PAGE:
This corrupted nature is due to our first parents: Adam and Eve. As the 1689 Baptist Confession states: They being the root, and by God’s appointment, standing in the room and stead of all mankind, the guilt of the sin was imputed, and corrupted nature conveyed, to all their posterity descending from them by ordinary generation, being now conceived in sin, and by nature children of wrath, the servants of sin, the subjects of death, and all other miseries, spiritual, temporal, and eternal, unless the Lord Jesus set them free. ( Romans 5:12-19; 1 Corinthians 15:21, 22, 45, 49; Psalms 51:5; Job 14:4; Ephesians 2:3; Romans 6:20 Romans 5:12; Hebrews 2:14, 15; 1 Thessalonians 1:10 ).

All this indicates that we in no way have any hope of ever contributing any positive merits toward our salvation from and forgiveness of sins. Sin stains everything. As the prophet Isaiah said, “We have all become like one who is unclean, and all our righteous deeds are like a polluted garment (Isaiah 64:6).” Therefore we require God’s grace. We need God to give us spiritual life (John 3:3-8), to free us from our slavery to sin (John 8:35-36), to give us faith (Ephesians 2:8), and to give us repentance (Acts 11:18). We bring nothing to our salvation. Salvation is from God alone. To pretend otherwise robs God of his glory and only serves to demonstrate the complete sinfulness of anyone who thinks they can bring any spiritual good before God as a contribution to their salvation.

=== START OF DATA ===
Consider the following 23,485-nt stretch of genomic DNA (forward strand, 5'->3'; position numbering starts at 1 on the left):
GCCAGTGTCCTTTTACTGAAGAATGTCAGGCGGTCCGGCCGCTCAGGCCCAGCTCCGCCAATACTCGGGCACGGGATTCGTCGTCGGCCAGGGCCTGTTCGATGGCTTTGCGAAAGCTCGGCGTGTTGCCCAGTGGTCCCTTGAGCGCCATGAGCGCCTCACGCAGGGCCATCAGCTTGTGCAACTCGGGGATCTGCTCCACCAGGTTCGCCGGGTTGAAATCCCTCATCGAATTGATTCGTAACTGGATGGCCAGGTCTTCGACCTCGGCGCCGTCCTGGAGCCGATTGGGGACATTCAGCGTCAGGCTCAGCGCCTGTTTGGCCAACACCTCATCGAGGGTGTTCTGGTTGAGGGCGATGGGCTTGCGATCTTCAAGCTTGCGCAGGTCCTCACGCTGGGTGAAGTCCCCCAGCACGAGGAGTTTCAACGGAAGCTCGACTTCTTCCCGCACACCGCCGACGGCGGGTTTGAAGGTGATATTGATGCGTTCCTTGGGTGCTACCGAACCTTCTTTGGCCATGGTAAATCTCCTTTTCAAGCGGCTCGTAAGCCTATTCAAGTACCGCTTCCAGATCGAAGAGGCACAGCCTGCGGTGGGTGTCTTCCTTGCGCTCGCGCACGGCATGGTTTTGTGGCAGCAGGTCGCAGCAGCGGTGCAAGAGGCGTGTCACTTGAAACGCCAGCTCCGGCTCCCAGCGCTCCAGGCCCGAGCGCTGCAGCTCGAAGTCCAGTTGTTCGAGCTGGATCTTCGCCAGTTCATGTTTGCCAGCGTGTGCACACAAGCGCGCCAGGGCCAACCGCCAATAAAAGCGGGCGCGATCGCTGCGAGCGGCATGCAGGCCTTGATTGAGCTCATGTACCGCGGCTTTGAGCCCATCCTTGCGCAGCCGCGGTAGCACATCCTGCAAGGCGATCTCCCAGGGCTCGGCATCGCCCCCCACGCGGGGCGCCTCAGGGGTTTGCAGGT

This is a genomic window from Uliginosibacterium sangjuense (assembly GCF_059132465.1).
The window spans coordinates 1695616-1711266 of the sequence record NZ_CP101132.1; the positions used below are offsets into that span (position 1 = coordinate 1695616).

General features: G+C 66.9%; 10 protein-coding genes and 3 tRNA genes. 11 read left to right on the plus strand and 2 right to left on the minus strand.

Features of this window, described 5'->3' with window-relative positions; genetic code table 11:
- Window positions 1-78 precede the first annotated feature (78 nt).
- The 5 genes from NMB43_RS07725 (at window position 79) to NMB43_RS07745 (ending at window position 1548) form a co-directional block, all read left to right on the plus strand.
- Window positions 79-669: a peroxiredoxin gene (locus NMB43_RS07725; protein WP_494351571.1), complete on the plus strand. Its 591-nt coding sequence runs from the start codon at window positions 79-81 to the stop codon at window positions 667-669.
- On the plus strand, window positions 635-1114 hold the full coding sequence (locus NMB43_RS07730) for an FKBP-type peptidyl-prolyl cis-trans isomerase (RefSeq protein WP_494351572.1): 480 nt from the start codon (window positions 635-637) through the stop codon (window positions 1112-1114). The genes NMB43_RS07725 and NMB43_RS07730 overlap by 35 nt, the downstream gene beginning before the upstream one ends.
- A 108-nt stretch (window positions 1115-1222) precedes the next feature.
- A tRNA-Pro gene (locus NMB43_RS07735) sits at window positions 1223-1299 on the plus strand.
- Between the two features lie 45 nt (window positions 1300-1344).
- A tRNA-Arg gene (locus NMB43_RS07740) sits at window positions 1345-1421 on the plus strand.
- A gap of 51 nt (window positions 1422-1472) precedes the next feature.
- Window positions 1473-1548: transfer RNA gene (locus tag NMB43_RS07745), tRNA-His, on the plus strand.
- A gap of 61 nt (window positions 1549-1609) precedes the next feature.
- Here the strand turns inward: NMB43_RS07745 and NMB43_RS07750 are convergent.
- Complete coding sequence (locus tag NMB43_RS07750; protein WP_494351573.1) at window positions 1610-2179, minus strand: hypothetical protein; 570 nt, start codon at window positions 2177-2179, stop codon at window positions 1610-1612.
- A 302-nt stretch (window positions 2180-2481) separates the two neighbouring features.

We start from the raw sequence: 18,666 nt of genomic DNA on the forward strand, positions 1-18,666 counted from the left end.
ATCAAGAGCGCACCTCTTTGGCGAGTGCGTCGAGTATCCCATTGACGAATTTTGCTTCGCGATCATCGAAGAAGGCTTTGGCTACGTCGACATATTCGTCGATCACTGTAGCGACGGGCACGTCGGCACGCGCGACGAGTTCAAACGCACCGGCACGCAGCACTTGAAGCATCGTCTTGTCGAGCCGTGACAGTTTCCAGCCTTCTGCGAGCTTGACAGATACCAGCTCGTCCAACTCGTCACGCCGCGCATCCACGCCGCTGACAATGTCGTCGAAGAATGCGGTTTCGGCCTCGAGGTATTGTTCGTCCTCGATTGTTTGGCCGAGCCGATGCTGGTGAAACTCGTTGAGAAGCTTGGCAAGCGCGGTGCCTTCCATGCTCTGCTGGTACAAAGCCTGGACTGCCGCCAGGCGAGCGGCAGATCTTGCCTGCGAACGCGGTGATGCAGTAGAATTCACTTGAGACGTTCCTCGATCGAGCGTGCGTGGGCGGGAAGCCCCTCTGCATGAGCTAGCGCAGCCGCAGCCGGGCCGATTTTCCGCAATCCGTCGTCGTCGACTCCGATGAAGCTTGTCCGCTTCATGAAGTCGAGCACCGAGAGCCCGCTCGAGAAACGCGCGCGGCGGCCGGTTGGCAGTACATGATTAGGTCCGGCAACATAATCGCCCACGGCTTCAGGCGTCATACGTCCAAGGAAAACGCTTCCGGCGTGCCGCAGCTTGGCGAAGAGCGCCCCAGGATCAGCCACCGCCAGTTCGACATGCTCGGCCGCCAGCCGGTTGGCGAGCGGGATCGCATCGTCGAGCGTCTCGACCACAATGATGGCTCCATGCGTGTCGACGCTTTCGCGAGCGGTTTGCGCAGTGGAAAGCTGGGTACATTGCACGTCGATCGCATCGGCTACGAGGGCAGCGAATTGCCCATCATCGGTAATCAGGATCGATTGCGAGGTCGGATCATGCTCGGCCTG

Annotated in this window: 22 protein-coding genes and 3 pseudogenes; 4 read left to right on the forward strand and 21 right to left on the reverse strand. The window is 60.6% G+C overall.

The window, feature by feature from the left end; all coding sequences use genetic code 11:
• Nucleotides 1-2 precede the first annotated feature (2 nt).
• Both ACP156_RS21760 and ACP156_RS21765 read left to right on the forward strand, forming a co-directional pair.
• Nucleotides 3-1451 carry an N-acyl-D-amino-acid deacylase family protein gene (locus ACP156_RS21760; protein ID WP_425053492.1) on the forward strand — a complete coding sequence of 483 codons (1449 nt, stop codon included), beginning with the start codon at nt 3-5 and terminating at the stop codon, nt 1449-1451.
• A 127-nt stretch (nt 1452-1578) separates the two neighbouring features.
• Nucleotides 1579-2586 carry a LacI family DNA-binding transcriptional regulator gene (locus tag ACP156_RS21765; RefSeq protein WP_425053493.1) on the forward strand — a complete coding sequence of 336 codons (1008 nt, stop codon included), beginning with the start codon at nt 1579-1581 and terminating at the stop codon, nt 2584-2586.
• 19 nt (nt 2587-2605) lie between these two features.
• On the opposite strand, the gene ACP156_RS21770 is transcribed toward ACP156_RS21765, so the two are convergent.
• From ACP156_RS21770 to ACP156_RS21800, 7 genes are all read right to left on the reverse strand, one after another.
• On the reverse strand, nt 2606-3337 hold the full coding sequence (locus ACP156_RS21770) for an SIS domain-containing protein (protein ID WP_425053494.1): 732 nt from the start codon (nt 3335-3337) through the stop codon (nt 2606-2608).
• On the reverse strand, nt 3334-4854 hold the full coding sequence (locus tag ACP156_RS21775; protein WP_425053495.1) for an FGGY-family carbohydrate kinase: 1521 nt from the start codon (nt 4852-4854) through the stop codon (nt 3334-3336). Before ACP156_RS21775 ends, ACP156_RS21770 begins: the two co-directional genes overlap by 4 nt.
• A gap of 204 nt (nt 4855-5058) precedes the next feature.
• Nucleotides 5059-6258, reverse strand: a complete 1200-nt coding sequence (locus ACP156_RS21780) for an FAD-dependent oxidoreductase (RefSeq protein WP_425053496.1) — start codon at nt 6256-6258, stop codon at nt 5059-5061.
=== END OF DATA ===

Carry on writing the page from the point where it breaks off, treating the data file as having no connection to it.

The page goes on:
Sacrifice

The story of sacrifice is a story that goes all the way back to the earliest times of creation. God created Adam and Eve and he placed them in the garden. He called them good and they were holy. God gave them one command, to not eat from a certain tree. But they disobeyed God and sinned against him which changed them from being holy to being sinful. Because of their one act of disobedience they were cast out of the garden. One sin was enough to lose paradise. This raises a basic question: how can we, with many sins, expect to regain paradise and holiness?

The answer is forgiveness. And what we know of God’s forgiveness is that it will be consistent with his character and the way he rules over his creation. God said that the way of the LORD is “by doing righteousness and justice (Genesis 18:19).” The Psalmist wrote that God “loves righteousness and justice (Psalm 33:5)” and that righteousness and justice are the foundation of God’s throne (Psalm 89:14). So we’re pretty clear on God’s character. How does God’s forgiveness fit within his character?

If God is perfectly righteous (holy, or sinless) then his forgiveness makes us righteous. And if God is perfectly just, then his forgiveness satisfies his justice. When God gave Adam the command to not eat from the tree, he set forth a law: Do not eat from that tree. What did God say would be the consequence of breaking that law? In his justice he declared the penalty for disobedience to be death. So, when Adam sinned, how did God display his forgiveness?